You can download the source code for my WPF / Physics demo here.  Here’s a very brief overview…

Most of the action takes place in World.xaml and its codebehind file.  It uses an ItemsControl bound to an ObservableCollection, with a DataTemplate for each body class.  Here’s the ItemsControl:

<ItemsControl ItemsSource="{Binding}">

The ItemsControl has its ItemsSource bound to the current DataContext.  The default item container is replaced with a Canvas to allow drawing objects to be positioned anywhere.  Here are a couple of the DataTemplates I’ve got:

<DataTemplate DataType="{x:Type local:RectangleBody}">
    <Rectangle Width="{Binding Width}" Height="{Binding Height}" Fill="#80FF0000" Stroke="#80000000" StrokeThickness="0.01" RenderTransformOrigin="0.5, 0.5">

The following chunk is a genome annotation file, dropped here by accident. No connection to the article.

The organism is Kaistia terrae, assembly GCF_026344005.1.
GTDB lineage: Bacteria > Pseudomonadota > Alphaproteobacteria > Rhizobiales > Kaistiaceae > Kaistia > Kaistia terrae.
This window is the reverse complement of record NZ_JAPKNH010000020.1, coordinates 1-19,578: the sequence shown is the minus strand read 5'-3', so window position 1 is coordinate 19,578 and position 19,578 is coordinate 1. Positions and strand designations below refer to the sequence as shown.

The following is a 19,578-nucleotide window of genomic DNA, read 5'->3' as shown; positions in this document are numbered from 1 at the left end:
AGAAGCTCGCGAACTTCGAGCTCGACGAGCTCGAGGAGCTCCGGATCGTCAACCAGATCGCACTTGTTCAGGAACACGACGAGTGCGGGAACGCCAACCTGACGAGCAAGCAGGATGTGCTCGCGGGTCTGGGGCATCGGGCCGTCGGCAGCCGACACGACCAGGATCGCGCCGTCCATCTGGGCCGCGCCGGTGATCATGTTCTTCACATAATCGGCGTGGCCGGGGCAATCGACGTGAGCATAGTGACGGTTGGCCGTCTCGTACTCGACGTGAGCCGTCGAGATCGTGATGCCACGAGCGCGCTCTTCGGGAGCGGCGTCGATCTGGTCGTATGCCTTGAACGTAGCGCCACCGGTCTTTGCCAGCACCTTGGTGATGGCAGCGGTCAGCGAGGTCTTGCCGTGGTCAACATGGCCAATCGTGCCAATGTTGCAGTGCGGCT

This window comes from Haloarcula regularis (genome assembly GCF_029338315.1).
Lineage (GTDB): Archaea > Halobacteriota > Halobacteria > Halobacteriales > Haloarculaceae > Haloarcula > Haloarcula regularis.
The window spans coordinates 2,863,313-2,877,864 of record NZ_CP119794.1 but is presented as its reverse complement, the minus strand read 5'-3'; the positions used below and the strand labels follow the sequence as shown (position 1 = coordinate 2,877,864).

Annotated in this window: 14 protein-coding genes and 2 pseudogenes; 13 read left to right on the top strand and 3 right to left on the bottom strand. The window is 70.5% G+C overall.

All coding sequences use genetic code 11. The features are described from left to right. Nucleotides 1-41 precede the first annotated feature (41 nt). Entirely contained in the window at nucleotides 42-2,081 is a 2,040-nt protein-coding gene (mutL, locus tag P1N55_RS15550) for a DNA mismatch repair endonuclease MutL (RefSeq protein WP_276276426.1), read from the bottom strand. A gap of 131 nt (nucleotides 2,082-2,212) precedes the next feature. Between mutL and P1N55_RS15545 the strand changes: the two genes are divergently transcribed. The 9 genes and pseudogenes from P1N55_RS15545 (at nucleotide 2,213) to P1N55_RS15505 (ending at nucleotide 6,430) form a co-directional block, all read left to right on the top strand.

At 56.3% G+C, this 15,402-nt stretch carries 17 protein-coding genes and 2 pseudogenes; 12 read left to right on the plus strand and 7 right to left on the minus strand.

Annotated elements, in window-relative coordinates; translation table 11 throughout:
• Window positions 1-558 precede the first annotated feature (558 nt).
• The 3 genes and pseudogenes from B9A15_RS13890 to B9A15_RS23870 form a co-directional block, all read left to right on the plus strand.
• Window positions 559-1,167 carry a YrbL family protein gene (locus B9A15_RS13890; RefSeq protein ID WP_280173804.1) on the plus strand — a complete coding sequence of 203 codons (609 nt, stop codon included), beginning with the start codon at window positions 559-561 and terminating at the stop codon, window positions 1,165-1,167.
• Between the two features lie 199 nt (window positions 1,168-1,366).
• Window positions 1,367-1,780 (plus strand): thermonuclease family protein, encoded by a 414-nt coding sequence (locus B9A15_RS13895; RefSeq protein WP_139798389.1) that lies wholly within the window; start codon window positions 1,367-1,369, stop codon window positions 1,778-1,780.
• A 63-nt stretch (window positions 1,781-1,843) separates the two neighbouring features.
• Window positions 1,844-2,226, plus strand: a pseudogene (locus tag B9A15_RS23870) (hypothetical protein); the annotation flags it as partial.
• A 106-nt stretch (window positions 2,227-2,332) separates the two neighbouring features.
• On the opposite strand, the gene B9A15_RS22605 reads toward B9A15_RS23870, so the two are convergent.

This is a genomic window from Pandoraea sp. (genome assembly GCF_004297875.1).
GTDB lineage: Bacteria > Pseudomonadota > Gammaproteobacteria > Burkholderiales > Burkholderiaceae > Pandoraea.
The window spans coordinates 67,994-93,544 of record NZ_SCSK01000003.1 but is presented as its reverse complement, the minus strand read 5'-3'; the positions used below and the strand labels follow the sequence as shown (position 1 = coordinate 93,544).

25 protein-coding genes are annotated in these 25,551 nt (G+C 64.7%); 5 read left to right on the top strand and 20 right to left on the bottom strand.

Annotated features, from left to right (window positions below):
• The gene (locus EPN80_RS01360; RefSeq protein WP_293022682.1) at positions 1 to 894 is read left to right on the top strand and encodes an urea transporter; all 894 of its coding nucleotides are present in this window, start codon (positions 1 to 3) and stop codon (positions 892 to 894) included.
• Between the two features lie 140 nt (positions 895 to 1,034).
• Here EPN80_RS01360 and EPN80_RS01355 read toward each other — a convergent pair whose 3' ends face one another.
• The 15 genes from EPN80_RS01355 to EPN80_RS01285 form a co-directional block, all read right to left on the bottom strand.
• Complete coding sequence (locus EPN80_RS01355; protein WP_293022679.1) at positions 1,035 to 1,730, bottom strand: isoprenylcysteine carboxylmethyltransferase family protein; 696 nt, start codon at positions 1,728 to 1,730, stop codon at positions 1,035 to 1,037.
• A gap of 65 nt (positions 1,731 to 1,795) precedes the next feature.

<MatrixTransform Matrix="{Binding DisplayMatrix}"/>

<DataTemplate DataType="{x:Type local:PolygonBody}">
    <Polygon Points="{Binding Points}" Fill="#80808000" Stroke="#80000000" StrokeThickness="0.01">
            <MatrixTransform Matrix="{Binding DisplayMatrix}"/>

RectangleBody and PolygonBody are a couple of custom classes wrapping Newton primitives.  DisplayMatrix is a property that returns a 2D transformation matrix based on the 3D matrix calculated by the Newton engine.  Whenever Newton adjusts the matrix it raises an event.  I catch this and call my PropertyChanged delegate (see the INotifyPropertyChanged interface for details).

Why the ridiculously thin (0.01) StrokeThickness I hear you ask?  I’ve got a fairly good explanation for that (scaling from physical world coordinates to display coordinates), but I’ll wait until someone asks before I try to explain myself…

Anyway, take a look at the source and fire some questions at me.  I’m still amazed how little WPF code & markup it needed to get this going.

Thanks again to Flylio for writing a great C# Newton Dynamics wrapper, which is now even better since I ironed out some bugs and replaced its XNA dependency with a WPF one!